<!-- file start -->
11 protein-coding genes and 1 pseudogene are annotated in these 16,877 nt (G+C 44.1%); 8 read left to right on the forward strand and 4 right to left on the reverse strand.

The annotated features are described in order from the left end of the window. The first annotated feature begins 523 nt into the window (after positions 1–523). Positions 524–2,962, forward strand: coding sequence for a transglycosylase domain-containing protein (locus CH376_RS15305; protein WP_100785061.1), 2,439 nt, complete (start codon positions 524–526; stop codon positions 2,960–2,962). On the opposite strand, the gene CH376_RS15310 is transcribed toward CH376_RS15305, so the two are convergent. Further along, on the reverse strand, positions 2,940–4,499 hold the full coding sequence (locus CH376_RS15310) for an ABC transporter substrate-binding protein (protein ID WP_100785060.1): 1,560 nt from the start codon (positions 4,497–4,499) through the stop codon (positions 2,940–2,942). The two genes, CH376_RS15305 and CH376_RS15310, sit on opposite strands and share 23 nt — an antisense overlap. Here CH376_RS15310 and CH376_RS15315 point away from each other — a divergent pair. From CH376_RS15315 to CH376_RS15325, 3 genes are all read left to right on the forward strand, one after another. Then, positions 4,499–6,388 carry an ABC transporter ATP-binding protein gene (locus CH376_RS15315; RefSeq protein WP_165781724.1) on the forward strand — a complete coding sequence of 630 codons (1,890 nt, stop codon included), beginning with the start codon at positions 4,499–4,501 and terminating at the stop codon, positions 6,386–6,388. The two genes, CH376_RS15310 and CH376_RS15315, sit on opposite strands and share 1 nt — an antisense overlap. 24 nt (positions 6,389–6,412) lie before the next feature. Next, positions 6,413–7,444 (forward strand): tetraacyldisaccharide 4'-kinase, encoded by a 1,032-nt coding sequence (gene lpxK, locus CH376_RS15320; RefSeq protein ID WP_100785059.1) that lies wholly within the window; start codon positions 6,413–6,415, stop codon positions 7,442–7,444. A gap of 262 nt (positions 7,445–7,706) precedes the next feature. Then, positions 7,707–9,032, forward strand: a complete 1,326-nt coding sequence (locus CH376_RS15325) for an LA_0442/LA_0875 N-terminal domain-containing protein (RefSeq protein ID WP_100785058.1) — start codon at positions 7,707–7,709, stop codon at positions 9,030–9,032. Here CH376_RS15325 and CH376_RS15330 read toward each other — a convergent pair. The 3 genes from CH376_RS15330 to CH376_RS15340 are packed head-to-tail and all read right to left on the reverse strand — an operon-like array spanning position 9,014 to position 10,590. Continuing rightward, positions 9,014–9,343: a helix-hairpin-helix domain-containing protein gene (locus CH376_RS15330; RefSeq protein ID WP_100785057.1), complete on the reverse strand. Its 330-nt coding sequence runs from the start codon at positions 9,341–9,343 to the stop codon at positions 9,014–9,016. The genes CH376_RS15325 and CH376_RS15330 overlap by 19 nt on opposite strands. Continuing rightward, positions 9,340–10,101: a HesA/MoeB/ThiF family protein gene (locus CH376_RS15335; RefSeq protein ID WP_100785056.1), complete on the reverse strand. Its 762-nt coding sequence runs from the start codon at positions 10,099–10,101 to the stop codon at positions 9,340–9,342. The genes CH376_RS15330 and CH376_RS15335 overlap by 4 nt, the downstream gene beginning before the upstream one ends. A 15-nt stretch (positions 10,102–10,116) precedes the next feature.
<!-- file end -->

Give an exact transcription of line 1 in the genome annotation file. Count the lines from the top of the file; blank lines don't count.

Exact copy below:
11 protein-coding genes and 1 pseudogene are annotated in these 16,877 nt (G+C 44.1%); 8 read left to right on the forward strand and 4 right to left on the reverse strand.